“It works by identifying when there is a risk of collision and responding by automatically activating the brakes for 2-3 seconds to slow the machine down prior to impact or bring it to a stop to avoid it,” Volvo CE says. “This initiation of the braking alerts the operator to intervene.”

For seamless stockpiling operations, for instance, the system will remember the last slope the machine climbed, allowing operators to reverse down a pile without activating it. It can also be temporarily deactivated for specific site conditions.

Functioning only when the wheel loader is in reverse and driving at speeds of between 3-15 km/h, no matter what gear it is in, it serves as a facilitator to job site safety, Volvo CE said.

Developed in-house by Volvo CE, the patent-pending Collision Mitigation System for Volvo Wheel Loaders is a factory-fit option currently available on the L110H/L120H equipped with OptiShift, L150H, L180H, L220H, L260H and L200H High Lift wheel loaders.

Requiring a Radar Detect System to be fitted, it works as an additional system to the existing wide range of features, options and site services provided by Volvo CE for its line of wheel loaders, all of which have been designed to elevate job site safety and minimise unplanned interruptions.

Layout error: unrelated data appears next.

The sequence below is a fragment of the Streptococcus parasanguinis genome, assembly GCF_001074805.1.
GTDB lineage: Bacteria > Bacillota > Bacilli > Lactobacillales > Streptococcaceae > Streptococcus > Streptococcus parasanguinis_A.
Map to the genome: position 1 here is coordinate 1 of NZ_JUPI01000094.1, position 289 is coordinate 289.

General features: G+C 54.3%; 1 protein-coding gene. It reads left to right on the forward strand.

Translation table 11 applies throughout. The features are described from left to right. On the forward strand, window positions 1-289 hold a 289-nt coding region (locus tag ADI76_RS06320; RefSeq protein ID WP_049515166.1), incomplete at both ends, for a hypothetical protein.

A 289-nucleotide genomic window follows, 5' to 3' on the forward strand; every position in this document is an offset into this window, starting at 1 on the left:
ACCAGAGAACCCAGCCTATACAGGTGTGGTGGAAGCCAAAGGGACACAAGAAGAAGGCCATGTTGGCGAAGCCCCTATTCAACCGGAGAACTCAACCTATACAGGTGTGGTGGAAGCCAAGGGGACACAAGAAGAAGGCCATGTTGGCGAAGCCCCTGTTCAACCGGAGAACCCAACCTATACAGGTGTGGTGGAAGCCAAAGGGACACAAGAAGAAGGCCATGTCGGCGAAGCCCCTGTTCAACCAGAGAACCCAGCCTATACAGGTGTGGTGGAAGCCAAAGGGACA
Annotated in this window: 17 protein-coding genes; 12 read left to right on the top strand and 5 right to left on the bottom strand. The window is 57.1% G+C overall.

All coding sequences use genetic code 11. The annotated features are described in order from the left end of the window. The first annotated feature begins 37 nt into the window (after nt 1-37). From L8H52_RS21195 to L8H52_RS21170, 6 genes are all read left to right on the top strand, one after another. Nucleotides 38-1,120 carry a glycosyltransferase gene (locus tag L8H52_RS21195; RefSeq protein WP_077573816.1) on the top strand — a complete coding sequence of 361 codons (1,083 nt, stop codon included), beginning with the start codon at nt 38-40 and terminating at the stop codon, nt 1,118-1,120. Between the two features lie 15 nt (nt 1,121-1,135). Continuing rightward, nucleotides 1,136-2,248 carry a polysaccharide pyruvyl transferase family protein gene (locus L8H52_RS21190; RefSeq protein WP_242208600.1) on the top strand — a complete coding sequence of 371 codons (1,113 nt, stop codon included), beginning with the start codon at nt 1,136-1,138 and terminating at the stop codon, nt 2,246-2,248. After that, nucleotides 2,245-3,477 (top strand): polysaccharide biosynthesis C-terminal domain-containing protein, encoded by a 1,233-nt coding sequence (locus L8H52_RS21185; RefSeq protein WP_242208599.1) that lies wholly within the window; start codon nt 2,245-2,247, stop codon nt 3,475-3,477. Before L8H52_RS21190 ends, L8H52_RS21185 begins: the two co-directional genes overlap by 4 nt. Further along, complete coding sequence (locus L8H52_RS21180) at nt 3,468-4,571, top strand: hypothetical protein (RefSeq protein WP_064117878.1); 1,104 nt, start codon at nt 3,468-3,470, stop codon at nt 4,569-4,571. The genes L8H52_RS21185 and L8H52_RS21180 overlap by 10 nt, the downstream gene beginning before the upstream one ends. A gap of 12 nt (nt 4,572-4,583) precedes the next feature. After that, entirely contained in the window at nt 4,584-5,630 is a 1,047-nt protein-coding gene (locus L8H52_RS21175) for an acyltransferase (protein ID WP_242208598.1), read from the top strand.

The MWSG issues advice on security management planning for mine sites

The Mining Security Working Group (MWSG) has produced its first white paper regarding security management planning, which provides guidance for developing a Security Management Plan (SMP) that supports implementation of the Voluntary Principles on Security and Human Rights (VPSHR), and the application of other international best practices.